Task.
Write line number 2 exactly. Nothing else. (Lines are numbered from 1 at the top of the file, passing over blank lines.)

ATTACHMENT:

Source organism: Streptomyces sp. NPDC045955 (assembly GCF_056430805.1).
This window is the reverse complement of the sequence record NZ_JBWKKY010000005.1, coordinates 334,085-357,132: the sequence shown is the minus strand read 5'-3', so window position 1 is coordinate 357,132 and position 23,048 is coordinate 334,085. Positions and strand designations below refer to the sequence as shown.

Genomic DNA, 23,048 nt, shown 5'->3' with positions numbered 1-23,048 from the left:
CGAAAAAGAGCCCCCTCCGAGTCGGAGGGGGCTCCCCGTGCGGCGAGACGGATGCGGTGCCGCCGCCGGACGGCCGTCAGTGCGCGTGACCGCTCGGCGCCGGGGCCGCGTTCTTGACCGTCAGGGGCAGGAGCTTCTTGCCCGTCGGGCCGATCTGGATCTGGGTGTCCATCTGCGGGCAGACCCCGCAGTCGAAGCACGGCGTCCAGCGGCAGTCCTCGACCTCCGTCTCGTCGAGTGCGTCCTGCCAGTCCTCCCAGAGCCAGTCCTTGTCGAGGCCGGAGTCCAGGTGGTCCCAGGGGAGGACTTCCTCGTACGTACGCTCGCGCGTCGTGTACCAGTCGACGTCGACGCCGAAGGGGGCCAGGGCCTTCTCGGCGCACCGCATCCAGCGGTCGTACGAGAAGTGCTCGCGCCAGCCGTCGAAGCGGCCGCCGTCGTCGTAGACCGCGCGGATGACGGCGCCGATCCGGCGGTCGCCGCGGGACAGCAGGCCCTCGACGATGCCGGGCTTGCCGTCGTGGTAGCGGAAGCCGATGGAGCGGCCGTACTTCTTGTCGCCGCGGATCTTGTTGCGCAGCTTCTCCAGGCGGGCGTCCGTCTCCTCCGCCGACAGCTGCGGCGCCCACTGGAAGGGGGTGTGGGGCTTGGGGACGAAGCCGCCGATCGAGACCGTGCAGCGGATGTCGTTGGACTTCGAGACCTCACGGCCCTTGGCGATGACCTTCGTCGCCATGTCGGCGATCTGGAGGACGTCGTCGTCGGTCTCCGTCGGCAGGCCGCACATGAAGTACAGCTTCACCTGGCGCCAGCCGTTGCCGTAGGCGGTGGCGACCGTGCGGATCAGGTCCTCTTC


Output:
This window is the reverse complement of the sequence record NZ_JBWKKY010000005.1, coordinates 334,085-357,132: the sequence shown is the minus strand read 5'-3', so window position 1 is coordinate 357,132 and position 23,048 is coordinate 334,085. Positions and strand designations below refer to the sequence as shown.